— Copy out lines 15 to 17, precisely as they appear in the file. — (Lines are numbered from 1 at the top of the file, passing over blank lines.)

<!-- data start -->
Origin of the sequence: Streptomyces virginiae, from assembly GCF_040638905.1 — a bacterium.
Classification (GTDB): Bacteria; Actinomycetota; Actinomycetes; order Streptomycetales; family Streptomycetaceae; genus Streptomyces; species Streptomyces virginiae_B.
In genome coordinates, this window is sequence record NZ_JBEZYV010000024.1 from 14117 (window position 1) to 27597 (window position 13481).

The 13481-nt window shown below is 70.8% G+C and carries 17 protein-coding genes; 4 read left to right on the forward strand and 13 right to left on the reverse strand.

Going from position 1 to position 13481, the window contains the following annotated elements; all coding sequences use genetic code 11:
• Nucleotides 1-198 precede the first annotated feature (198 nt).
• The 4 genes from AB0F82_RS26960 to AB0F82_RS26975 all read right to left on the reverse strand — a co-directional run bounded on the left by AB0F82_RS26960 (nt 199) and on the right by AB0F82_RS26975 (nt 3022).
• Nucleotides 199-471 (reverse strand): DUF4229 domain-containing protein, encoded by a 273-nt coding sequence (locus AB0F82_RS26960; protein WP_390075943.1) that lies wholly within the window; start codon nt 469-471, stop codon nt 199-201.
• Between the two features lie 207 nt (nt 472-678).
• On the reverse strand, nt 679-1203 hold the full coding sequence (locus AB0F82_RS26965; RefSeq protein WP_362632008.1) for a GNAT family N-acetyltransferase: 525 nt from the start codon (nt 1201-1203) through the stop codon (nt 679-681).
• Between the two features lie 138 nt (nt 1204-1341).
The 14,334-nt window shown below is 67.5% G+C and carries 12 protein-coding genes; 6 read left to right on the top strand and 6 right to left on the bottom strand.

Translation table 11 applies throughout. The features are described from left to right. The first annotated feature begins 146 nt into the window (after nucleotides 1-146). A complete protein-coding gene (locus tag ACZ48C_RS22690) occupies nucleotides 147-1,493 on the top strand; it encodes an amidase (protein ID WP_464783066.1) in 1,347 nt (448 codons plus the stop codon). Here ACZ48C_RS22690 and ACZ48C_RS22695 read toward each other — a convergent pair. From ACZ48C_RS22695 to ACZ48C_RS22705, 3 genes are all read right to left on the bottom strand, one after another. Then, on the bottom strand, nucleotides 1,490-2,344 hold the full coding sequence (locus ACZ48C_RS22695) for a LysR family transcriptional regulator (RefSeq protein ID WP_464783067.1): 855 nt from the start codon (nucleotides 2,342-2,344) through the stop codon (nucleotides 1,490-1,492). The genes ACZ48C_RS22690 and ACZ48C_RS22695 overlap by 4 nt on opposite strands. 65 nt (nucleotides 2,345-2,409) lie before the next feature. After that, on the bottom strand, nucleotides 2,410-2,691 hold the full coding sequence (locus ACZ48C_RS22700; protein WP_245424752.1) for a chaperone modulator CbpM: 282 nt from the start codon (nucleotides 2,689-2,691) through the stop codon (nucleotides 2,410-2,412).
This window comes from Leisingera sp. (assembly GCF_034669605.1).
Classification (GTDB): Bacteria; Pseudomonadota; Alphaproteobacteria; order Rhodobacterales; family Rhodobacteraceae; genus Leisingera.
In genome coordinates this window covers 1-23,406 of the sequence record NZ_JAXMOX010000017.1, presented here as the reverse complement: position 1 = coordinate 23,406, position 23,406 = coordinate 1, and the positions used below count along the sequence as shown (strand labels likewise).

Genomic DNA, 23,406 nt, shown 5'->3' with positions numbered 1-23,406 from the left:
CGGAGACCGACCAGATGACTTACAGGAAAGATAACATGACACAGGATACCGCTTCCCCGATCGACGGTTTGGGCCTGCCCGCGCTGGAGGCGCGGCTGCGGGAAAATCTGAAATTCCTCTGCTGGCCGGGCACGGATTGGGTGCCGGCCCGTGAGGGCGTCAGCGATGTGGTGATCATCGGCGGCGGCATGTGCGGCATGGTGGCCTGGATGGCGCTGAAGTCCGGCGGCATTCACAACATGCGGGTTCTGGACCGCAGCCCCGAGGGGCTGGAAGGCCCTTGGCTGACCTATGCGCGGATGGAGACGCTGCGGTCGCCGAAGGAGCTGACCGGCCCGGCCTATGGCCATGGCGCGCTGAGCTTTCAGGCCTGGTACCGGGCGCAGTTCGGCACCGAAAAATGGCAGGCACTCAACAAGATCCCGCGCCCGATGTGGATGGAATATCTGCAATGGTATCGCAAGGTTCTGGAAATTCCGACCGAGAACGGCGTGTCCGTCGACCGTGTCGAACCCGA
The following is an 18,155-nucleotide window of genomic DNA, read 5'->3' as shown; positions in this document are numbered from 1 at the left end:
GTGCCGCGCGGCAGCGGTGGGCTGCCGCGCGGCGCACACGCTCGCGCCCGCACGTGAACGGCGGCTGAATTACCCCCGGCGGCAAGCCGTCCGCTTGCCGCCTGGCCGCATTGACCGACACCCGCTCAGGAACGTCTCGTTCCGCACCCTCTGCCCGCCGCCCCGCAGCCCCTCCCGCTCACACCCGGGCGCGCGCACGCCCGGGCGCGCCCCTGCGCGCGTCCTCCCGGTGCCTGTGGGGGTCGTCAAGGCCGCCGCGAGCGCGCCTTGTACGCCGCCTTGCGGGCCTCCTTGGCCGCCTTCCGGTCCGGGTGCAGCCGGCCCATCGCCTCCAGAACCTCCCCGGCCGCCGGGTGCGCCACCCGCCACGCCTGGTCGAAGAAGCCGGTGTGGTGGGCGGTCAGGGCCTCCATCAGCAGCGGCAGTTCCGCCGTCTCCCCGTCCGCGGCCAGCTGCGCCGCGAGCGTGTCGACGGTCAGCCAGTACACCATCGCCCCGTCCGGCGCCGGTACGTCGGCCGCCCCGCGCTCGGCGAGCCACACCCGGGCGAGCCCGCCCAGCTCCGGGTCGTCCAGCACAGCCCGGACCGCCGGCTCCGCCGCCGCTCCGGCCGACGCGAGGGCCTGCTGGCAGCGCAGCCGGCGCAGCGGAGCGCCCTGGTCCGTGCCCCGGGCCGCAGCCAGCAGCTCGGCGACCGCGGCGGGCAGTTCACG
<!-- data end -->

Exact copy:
Classification (GTDB): Bacteria; Pseudomonadota; Alphaproteobacteria; order Rhodobacterales; family Rhodobacteraceae; genus Leisingera.
In genome coordinates this window covers 1-23,406 of the sequence record NZ_JAXMOX010000017.1, presented here as the reverse complement: position 1 = coordinate 23,406, position 23,406 = coordinate 1, and the positions used below count along the sequence as shown (strand labels likewise).

Genomic DNA, 23,406 nt, shown 5'->3' with positions numbered 1-23,406 from the left: